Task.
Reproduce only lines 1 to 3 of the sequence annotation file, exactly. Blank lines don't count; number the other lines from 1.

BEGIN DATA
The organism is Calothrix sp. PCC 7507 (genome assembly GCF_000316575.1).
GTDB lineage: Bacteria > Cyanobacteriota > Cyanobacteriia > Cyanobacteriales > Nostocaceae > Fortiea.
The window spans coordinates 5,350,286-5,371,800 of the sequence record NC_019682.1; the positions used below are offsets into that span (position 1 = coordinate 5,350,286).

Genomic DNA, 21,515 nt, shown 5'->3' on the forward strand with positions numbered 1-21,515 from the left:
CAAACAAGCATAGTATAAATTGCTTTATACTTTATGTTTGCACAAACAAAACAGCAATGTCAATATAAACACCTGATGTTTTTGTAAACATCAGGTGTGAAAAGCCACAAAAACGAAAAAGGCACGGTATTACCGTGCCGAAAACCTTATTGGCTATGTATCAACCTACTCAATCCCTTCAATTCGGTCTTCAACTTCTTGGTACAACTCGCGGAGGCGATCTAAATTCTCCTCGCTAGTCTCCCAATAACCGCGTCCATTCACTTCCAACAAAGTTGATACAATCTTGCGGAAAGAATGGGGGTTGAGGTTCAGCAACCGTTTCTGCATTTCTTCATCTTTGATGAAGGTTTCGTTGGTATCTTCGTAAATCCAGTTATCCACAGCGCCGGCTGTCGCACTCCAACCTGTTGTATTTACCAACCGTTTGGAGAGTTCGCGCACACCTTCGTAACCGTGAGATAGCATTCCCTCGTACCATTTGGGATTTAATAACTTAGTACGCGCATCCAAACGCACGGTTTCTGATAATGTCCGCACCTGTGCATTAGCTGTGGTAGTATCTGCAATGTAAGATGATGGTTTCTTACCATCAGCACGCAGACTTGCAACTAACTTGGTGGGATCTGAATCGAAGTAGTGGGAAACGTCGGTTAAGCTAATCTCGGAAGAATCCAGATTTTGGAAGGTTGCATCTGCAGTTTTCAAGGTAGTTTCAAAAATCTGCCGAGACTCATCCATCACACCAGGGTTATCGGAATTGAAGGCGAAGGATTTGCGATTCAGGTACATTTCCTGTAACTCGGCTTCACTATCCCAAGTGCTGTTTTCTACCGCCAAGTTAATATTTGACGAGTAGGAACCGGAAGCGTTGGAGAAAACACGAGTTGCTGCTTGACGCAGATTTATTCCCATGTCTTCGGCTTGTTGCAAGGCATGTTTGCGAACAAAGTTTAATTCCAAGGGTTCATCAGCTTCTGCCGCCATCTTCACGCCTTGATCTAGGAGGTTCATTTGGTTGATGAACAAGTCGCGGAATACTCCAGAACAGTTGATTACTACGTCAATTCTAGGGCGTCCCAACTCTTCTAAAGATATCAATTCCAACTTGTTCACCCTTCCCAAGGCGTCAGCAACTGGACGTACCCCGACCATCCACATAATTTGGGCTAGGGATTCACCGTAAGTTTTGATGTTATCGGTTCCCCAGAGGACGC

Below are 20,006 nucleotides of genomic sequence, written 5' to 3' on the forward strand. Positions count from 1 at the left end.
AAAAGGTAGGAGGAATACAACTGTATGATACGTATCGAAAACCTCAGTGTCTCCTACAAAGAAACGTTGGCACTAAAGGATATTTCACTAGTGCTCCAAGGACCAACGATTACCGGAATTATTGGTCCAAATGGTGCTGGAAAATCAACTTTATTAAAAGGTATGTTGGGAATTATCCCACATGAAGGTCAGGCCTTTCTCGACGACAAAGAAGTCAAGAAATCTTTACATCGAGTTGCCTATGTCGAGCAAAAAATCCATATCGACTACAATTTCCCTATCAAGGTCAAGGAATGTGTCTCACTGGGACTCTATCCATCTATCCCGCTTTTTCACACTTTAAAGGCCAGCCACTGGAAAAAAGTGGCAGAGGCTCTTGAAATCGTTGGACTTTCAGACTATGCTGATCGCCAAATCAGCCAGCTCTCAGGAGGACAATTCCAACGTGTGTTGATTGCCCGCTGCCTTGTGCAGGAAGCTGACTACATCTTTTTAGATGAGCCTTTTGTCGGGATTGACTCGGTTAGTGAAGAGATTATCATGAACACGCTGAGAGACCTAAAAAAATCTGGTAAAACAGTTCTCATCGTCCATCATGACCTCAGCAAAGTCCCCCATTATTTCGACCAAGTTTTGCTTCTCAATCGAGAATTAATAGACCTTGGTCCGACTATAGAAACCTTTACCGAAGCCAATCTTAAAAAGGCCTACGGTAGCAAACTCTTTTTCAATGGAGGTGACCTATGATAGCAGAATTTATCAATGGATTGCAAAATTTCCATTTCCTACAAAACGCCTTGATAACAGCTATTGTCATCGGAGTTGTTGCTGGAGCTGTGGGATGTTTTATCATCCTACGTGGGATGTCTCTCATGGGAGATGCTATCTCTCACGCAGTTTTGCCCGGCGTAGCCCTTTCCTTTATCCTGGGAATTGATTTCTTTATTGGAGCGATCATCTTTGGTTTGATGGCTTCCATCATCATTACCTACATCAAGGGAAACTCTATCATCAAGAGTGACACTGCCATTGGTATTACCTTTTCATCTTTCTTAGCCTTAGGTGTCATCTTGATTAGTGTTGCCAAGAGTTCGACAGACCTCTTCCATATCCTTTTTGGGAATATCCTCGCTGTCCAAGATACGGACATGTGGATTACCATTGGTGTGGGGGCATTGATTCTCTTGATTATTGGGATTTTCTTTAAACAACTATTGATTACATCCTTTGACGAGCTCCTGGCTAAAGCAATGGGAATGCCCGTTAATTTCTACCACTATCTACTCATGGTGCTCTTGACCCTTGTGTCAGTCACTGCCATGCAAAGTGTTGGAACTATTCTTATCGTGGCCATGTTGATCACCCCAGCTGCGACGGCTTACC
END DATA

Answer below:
The organism is Calothrix sp. PCC 7507 (genome assembly GCF_000316575.1).
GTDB lineage: Bacteria > Cyanobacteriota > Cyanobacteriia > Cyanobacteriales > Nostocaceae > Fortiea.
The window spans coordinates 5,350,286-5,371,800 of the sequence record NC_019682.1; the positions used below are offsets into that span (position 1 = coordinate 5,350,286).